On her vision for the adaptation, Brumage says, ‘Claire’s highly original imagining of the origins of race classification which were to become apartheid in the twentieth century is beautifully constructed as it unfolds through the layers of interweaving love stories with richly rounded characters that are human, fallible, sometimes horrific and entirely fascinating. The tensions between them crackle with energy and dramatic promise, and the ebb and flow of the narrative trajectories of the different character pairings create richly dynamic threads against the backgrounds of the social hierarchies and science of the age.  I’m really excited by the performance potential that exists for the cast of actors that we find for these roles.’

THE SPIRAL HOUSE, won the 2014Sunday Times Barry Ronge Fiction Prize and a South African Literary Award, and was shortlisted for the University of Johannesburg Debut Prize. Robertson has two other novels, THE MAGISTRATE OF GOWERshortlisted for the 2016Sunday Times Fiction Prize, and UNDER GLASS currently long-listed for the 2019 Sunday Times Fiction Prize.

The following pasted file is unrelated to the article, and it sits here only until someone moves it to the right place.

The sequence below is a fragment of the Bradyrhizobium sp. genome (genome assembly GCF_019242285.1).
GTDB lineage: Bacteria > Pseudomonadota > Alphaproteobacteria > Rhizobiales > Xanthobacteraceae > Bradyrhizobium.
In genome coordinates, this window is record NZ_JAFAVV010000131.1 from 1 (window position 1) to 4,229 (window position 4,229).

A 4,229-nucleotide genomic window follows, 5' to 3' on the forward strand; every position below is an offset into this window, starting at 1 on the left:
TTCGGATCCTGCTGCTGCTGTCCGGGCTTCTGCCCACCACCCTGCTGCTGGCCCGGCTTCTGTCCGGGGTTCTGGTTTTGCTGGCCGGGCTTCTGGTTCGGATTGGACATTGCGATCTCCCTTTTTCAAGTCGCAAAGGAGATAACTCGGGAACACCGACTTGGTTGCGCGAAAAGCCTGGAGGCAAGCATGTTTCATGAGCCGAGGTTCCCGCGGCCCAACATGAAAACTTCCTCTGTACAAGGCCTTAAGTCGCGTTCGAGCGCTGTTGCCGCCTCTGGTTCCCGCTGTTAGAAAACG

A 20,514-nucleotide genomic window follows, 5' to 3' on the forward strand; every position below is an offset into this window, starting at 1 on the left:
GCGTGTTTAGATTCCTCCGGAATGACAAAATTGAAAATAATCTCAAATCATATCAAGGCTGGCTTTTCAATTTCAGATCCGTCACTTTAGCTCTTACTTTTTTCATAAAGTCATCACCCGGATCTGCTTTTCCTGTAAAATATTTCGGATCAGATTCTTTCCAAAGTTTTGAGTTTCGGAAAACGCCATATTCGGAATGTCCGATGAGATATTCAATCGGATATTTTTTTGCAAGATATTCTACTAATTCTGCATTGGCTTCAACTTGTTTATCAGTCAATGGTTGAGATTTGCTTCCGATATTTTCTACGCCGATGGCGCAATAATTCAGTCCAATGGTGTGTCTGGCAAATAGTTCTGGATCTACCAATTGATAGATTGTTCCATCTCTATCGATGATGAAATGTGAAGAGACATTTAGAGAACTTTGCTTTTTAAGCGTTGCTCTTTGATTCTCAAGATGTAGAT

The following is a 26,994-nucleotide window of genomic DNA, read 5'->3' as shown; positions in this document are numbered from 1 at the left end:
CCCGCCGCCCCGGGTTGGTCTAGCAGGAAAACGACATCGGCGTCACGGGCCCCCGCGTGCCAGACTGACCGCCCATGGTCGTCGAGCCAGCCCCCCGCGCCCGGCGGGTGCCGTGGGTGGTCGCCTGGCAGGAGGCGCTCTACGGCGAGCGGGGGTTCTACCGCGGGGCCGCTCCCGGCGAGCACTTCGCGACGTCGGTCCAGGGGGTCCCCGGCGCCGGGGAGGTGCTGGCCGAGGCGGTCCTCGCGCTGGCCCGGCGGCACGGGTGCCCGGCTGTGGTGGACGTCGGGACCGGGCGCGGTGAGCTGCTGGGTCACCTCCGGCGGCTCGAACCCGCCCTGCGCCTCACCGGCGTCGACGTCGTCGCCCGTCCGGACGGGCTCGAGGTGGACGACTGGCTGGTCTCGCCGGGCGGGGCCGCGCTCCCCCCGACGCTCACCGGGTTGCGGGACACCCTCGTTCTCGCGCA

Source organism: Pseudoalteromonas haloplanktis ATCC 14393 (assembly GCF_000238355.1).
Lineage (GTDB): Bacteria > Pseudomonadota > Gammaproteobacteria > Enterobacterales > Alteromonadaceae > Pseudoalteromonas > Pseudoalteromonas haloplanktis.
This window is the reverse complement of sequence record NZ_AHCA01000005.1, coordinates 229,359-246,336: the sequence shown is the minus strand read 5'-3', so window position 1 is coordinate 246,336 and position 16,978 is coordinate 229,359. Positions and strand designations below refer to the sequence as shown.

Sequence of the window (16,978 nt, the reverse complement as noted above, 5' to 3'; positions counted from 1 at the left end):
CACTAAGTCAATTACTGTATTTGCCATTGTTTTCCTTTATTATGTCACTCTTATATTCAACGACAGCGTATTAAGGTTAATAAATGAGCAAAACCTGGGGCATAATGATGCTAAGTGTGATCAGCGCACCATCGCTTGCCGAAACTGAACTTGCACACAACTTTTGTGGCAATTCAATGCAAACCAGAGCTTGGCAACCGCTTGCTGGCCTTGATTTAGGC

All three books are published by Umuzi, the literary imprint of Penguin Random House.

The acquisition was negotiated by the Lennon-Ritchie Agency.

Fiona Snyckers’s new literary novel LACUNA is a searing, exhilarating and moving response to JM Coetzee’s Booker Prize winning novel DISGRACE.

Lucy Lurie is struggling through PTSD following a gang rape at her father’s farmhouse. The Lucy of Coetzee’s fiction is a passive, peaceful creature, almost entirely lacking in agency. She is the lacuna in Coetzee’s novel—the missing piece of the puzzle.

The Lucy Lurie of Fiona Snyckers’ imagination is no one’s lacuna. Her attempts to claw back her life, and her voice after being gang raped may be messy and misguided, but she won’t be silenced. Her rape is not a metaphor. This is her story.

‘A powerful and brilliant critique of both JM Coetzee’s DISGRACE and contemporary South Africa … Fiona Snyckers makes the reader ponder deeply one minute and laugh loudly the next. A must read.’ Zukiswa Wanner.

‘This book is going to be one of those books we all recognise as one of the most important and best recent novels.’ Eusebius McKaiser, outspoken South African intellectual and broadcaster.

In an interview with Polity SA, Snyckers was asked whether a male writer has the authority to write about a female rape survivor, as Coetzee did in DISGRACE.